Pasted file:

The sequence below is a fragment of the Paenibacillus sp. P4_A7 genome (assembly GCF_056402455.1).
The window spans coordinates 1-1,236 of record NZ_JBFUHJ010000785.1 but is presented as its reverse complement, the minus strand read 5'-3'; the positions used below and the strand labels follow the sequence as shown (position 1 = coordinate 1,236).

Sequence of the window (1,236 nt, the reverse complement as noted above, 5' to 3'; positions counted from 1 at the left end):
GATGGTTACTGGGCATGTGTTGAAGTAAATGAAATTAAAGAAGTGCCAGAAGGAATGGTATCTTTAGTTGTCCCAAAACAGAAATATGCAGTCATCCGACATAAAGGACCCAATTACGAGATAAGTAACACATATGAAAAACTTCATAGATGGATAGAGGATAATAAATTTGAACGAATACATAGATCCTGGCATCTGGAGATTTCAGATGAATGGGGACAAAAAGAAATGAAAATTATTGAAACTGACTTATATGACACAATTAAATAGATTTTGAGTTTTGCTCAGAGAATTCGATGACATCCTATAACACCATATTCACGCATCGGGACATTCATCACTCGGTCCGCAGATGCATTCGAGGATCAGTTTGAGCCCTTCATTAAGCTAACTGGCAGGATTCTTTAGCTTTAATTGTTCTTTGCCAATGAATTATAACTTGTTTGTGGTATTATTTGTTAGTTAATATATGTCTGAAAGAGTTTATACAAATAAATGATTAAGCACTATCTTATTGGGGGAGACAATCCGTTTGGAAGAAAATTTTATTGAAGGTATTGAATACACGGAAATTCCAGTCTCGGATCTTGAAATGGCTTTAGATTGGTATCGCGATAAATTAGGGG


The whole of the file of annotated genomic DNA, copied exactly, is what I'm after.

The sequence below is a fragment of the Paenibacillus sp. P4_A7 genome (assembly GCF_056402455.1).
The window spans coordinates 1-1,236 of record NZ_JBFUHJ010000785.1 but is presented as its reverse complement, the minus strand read 5'-3'; the positions used below and the strand labels follow the sequence as shown (position 1 = coordinate 1,236).

Sequence of the window (1,236 nt, the reverse complement as noted above, 5' to 3'; positions counted from 1 at the left end):
GATGGTTACTGGGCATGTGTTGAAGTAAATGAAATTAAAGAAGTGCCAGAAGGAATGGTATCTTTAGTTGTCCCAAAACAGAAATATGCAGTCATCCGACATAAAGGACCCAATTACGAGATAAGTAACACATATGAAAAACTTCATAGATGGATAGAGGATAATAAATTTGAACGAATACATAGATCCTGGCATCTGGAGATTTCAGATGAATGGGGACAAAAAGAAATGAAAATTATTGAAACTGACTTATATGACACAATTAAATAGATTTTGAGTTTTGCTCAGAGAATTCGATGACATCCTATAACACCATATTCACGCATCGGGACATTCATCACTCGGTCCGCAGATGCATTCGAGGATCAGTTTGAGCCCTTCATTAAGCTAACTGGCAGGATTCTTTAGCTTTAATTGTTCTTTGCCAATGAATTATAACTTGTTTGTGGTATTATTTGTTAGTTAATATATGTCTGAAAGAGTTTATACAAATAAATGATTAAGCACTATCTTATTGGGGGAGACAATCCGTTTGGAAGAAAATTTTATTGAAGGTATTGAATACACGGAAATTCCAGTCTCGGATCTTGAAATGGCTTTAGATTGGTATCGCGATAAATTAGGGG